So what if the name McEnroe has lived in infamy at the Australian Open since John was tossed last year after he directed a slew of obscenities at an official? Upstart younger brother Patrick is the story of this year's tournament, having breezed into the semifinal round, having made a name for himself, having the time of his life.

Patrick McEnroe, 24, already has supplied the longstanding image of the tournament, with his scintillating five-set victory over another unseeded player, Cristiano Caratti of Italy, 7-6 (7-2), 6-3, 4-6, 4-6, 6-2. The crowd's loud ovation is now but a memory for him, his pulled back muscle a lingering reality, as Patrick met the test of his career, second-seeded Boris Becker.

No. 3 seed (and defending champion) Ivan Lendl defeated top-seeded Stefan Edberg in the other semifinal match.

Becker, for one, had not caved into the temptation of underestimating the player with the No. 114 ranking.

"It could be a tight encounter," Becker told the Associated Press in Australia. "When you get to the semifinal stage, the top three or four players start to play a class better than they have before."

McEnroe, who started the tournament with an upset of No. 12 Jay Berger, reached the quarterfinals by stunning Australian Mark Woodforde, 6-4, 6-2, 6-1.

He also has qualified for this year's men's doubles finals in Melbourne, where he and David Wheaton, seeded 13th, will face Scott Davis and David Pate. To reach the finals, the pair defeated -- you guessed it -- a pair of Australians, Woodforde and Todd Woodbridge, 7-5, 6-4, 6-1.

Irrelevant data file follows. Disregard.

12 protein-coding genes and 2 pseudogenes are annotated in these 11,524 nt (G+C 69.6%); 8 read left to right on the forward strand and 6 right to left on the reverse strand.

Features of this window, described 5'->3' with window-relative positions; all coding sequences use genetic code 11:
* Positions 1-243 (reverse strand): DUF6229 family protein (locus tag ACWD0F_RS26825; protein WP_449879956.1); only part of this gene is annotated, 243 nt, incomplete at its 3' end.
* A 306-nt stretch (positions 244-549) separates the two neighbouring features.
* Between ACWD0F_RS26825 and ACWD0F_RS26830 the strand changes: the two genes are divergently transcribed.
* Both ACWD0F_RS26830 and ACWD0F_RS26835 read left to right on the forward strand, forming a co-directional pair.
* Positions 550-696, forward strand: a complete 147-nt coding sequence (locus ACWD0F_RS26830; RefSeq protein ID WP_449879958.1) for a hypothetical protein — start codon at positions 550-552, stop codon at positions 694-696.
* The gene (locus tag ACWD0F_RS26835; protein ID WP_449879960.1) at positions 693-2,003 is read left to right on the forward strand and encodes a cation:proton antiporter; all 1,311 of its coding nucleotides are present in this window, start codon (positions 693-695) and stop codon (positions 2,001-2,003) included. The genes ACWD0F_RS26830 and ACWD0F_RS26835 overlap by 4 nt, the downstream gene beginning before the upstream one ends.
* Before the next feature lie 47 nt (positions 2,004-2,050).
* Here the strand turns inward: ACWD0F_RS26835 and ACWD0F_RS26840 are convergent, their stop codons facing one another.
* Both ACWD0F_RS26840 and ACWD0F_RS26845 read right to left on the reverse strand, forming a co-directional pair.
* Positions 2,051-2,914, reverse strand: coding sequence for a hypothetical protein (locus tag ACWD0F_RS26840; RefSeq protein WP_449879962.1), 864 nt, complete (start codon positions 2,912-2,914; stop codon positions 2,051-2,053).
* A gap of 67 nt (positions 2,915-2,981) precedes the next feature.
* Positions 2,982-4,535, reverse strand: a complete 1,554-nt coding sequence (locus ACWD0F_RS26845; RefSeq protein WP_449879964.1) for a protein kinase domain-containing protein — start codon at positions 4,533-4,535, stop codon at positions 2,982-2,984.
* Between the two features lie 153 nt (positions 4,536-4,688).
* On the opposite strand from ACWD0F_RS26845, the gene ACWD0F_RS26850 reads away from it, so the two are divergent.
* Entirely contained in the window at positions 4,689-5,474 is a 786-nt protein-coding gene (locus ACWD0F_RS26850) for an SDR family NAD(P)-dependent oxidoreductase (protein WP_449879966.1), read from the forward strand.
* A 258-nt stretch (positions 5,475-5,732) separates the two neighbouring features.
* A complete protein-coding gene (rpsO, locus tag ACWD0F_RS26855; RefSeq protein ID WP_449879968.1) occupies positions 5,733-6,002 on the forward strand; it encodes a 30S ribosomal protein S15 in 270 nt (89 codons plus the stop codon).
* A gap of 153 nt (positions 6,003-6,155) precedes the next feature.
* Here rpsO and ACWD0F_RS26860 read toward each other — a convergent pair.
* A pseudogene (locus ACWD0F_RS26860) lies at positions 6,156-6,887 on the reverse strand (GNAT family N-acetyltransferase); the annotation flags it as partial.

McEnroe's current ranking is the highest of his six-year professional career -- it has fluctuated with regularity, reaching a nadir of No. 621 in 1985. His highest ranking has been 108th, late in 1986.

McEnroe's forte has been in doubles competition, where he won the 1989 French Open title with fellow American Jim Grabb. The pair also reached the U.S. Open semifinals in 1990.

His ranking among singles players skyrocketed in 1990, though, on the basis of quarterfinal appearances in Hong Kong, Singapore and an indoor tournament in London. He rose from 360th in 1989 to 120th last year.

In this, his first Australian Open appearance, Patrick was to have competed alongside John, 32, before the No. 14 player in the world was forced to withdraw because of a shoulder strain.

Patrick McEnroe emerged on the tennis scene while a student at Stanford, when he and John paired to win a Grand Prix tournament in Richmond. He helped lead Stanford to an NCAA championship in 1988, teaming with current professionals Wheaton, Grabb, Dan Goldie and Derrick Rostagno.